Ratings: * * * *
Farmers’ suicide is a grave and disturbing issue that India is facing since past few years. Debutant director Anusha Rizvi’s Peepli [Live] takes the daredevil risk of presenting the subject in a dark-humorous or satirical manner without hurting the sensibility of the issue. But more importantly, Peepli [Live] highlights the fact that all it requires to make an appealing film is a simple yet powerful script instead of the big stars and the so-called commercial factors.
In the village of Peepli in the state of Mukhya Pradesh, brothers (farmers) Budhia (Raghuvir Yadav) and Natha (Omkar Das Manikpuri) are in danger of losing their land because of debt. When they plead an insensitive local politician for help, he suggests one of them should commit suicide in order to receive Rs 1 lakh as compensation from the government.
After some debate with Budhia, Natha suggests he would commit suicide. Unfortunately for Natha, he is overheard by a journalist. This was enough for the whole national media to throng into Peepli to cover Natha’s suicide, which becomes a burning national issue. The political parties too jump in to garner personal gains out of Natha’s suicide. But will Natha really end his life?
This is one of those very few films which make you think about the director while the proceedings are going on, on the celluloid. Anusha Rizvi has achieved mastery for handling such a subject and a large bunch of different and unusual characters in her very first movie. Producer Aamir Khan’s view before the release of the film that Rizvi can give most of the well-known directors a run for their money wasn’t an overstatement at all.
That’s not all for Rizvi. As the writer, she has succeeded in writing a moving tale which is also funny and has created some out-of-the-box artistic scenes while keeping the entertainment quotient in mind. There are plenty of rib-tickling moments out of which some are also thought-provoking. And a particular scene where the viewer is taken on a journey from a village to the city sums up the quality of this piece of cinema.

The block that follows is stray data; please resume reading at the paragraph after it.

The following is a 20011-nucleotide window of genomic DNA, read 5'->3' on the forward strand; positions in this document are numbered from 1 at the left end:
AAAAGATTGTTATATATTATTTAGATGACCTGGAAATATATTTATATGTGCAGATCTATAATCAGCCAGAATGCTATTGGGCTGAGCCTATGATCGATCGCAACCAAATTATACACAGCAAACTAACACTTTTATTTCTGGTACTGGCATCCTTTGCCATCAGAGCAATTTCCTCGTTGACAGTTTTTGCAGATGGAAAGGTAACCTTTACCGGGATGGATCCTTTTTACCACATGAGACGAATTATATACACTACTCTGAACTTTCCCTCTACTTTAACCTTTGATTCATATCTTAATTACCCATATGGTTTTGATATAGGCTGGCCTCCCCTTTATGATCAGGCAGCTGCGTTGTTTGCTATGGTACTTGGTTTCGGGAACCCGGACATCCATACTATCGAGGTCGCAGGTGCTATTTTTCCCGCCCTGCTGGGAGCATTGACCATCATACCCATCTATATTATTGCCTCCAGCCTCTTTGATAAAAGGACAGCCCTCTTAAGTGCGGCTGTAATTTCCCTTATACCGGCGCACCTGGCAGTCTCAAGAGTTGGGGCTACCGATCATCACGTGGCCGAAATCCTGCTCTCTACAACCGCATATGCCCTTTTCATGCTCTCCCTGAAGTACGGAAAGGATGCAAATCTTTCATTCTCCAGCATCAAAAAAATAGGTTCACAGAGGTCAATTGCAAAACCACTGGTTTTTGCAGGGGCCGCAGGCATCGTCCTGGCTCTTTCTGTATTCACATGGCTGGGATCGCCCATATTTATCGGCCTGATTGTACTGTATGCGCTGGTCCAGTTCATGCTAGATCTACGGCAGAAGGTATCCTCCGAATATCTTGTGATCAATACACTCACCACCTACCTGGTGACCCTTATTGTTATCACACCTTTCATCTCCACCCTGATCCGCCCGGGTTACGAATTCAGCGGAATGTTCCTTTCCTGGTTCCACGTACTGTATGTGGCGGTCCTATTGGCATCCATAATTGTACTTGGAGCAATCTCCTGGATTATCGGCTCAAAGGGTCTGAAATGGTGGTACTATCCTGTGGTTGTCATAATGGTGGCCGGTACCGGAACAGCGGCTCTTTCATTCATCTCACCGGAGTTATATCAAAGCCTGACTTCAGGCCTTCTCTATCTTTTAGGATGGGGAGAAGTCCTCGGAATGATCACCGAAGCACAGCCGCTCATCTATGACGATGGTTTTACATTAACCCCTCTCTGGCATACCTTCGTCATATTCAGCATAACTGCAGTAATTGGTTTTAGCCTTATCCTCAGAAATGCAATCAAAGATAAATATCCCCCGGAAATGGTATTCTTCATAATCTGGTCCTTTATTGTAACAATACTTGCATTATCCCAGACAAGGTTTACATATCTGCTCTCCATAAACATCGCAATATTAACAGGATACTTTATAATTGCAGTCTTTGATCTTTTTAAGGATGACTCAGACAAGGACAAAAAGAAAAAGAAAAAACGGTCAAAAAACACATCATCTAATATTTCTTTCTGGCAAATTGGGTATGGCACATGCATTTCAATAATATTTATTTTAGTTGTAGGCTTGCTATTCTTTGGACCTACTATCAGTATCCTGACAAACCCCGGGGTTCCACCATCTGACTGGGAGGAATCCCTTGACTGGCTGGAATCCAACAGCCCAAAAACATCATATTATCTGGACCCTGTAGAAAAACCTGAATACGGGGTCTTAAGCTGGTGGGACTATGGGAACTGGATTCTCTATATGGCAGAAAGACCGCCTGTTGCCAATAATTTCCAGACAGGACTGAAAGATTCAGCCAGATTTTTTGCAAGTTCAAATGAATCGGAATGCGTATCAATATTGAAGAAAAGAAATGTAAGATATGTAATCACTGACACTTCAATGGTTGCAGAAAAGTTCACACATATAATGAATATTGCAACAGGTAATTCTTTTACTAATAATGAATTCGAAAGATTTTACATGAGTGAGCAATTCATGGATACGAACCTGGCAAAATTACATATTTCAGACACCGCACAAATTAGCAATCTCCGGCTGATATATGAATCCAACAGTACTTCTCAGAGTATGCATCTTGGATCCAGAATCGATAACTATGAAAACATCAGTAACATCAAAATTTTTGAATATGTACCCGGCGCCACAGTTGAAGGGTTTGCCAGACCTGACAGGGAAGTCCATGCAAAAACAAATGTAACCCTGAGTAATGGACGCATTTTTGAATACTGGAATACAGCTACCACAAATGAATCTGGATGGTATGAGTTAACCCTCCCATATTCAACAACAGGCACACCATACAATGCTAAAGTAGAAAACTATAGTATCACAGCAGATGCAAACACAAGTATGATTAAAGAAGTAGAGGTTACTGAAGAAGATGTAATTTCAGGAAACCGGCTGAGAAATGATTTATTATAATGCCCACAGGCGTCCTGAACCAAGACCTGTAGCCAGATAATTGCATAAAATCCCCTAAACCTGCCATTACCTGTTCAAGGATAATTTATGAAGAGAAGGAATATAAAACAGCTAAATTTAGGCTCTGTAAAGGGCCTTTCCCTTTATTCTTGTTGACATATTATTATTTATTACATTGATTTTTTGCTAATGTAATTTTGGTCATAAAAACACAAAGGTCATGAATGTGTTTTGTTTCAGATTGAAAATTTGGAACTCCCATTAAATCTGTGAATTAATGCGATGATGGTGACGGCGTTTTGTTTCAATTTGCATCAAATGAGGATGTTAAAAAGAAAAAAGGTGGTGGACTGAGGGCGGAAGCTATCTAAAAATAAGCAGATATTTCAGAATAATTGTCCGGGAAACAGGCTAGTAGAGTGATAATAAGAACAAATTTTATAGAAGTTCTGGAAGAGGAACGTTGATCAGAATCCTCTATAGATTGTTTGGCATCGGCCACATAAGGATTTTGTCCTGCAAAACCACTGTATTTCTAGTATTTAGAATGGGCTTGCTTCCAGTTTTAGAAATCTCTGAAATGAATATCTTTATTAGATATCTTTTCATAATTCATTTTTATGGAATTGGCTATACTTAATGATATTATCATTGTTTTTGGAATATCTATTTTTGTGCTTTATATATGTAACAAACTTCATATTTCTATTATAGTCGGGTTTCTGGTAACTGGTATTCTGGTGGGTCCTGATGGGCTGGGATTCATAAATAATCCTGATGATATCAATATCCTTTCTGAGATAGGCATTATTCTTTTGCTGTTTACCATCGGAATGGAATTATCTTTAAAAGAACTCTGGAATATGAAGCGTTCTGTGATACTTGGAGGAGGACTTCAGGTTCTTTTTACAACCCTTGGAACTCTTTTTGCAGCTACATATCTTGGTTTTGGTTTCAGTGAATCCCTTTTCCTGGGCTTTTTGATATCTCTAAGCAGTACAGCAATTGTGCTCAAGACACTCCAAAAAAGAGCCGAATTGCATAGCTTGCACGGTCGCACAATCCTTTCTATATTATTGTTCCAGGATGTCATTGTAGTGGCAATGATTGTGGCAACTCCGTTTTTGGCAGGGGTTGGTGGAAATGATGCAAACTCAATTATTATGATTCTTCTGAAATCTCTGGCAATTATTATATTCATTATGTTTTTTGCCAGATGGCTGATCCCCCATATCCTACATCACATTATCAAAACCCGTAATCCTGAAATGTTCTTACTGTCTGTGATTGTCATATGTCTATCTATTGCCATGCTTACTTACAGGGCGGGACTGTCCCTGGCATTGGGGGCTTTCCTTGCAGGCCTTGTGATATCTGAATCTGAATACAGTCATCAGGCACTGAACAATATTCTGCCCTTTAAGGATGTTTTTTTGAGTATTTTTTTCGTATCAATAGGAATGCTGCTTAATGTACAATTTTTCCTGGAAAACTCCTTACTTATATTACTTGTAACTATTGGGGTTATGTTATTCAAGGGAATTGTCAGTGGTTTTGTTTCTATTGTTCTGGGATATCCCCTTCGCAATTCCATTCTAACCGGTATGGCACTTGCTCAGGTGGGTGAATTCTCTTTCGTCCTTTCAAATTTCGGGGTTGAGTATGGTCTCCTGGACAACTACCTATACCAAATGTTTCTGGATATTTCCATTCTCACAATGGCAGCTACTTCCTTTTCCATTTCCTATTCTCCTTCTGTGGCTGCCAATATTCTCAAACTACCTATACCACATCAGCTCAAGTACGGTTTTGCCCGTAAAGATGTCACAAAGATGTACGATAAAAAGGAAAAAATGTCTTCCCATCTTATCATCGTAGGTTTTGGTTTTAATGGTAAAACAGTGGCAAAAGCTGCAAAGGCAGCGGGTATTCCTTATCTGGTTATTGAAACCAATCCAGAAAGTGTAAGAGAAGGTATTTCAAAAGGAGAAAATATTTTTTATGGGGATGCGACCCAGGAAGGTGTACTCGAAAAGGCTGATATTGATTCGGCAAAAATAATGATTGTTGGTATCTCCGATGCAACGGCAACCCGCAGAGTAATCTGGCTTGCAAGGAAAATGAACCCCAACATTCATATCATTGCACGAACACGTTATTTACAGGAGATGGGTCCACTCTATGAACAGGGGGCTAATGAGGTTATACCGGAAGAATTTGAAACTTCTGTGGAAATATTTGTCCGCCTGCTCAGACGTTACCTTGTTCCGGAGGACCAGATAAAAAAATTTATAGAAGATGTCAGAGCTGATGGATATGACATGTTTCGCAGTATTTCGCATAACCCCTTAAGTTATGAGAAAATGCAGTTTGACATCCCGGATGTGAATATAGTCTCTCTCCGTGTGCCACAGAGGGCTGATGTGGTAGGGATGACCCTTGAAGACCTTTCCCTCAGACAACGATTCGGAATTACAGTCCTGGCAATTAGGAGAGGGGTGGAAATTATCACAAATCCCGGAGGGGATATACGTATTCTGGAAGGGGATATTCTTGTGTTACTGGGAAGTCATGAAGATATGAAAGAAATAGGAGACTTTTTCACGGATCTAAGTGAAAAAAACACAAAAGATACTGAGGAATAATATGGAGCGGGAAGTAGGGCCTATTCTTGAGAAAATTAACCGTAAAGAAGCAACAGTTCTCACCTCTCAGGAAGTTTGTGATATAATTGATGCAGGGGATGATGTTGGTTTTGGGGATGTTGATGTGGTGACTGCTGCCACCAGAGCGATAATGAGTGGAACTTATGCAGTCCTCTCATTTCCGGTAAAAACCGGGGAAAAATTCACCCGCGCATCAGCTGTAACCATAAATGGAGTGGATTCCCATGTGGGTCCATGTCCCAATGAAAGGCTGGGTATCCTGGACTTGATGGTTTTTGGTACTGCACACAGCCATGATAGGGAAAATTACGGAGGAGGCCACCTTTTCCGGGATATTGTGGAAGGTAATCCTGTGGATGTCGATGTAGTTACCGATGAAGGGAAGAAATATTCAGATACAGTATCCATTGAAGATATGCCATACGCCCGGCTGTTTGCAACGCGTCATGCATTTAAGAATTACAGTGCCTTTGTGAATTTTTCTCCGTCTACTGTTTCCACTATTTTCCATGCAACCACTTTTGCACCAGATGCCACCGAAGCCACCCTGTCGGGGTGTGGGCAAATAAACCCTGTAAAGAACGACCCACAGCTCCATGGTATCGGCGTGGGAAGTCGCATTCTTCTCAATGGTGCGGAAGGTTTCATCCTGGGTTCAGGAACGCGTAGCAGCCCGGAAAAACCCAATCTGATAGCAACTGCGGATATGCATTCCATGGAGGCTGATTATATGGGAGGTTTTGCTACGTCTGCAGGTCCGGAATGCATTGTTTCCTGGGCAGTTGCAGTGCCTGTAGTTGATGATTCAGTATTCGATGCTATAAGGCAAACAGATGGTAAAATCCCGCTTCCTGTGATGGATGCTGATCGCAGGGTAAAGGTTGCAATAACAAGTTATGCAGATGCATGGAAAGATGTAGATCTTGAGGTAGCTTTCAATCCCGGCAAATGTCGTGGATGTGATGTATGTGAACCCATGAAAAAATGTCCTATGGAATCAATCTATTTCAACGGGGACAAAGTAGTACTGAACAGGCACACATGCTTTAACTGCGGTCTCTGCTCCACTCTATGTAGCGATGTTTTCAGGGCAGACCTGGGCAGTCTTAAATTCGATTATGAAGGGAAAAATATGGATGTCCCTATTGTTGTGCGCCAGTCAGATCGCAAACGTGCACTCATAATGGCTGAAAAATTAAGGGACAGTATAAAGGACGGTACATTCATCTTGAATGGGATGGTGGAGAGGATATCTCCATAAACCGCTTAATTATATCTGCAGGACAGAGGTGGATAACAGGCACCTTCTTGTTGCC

The film is also blessed with an apt background score and artistic cinematography. Songs Desh Mera and Mehangayi Daayan suit the mood of the film as well as provide the fun element.
It is very vital for such a film to be high on performance value and thankfully that is absolutely the case with Peepli [Live]. Debutant Omkar Das Manikpuri (a folk theatre artist) plays the role of the protagonist with utmost ease as he speaks more through eyes and expressions instead of words and does it with remarkable maturity. Truly a wonderful find! Raghuvir Yadav once again proves why he is one of the most accomplished actors the country has ever seen.
The nagging saas-bahu duo played by Farrukh Jaffer and Shalini Vatsa is enjoyable. However, the surprise element comes from top-notch performances of Malaika Shenoy (senior journalist) and Nawazuddin Siddiqui (journalist). These two deserve many more opportunities. The rest of the cast (lots of them) play their part perfectly.
It is films like Peepli [Live] that can take Bollywood or Hindi films to the international level and improve the quality of cinema, which has started to degrade in recent times. Box-office wise, the film will enjoy great returns largely because of the name Aamir Khan attached with it and the strong word-of-mouth it is receiving.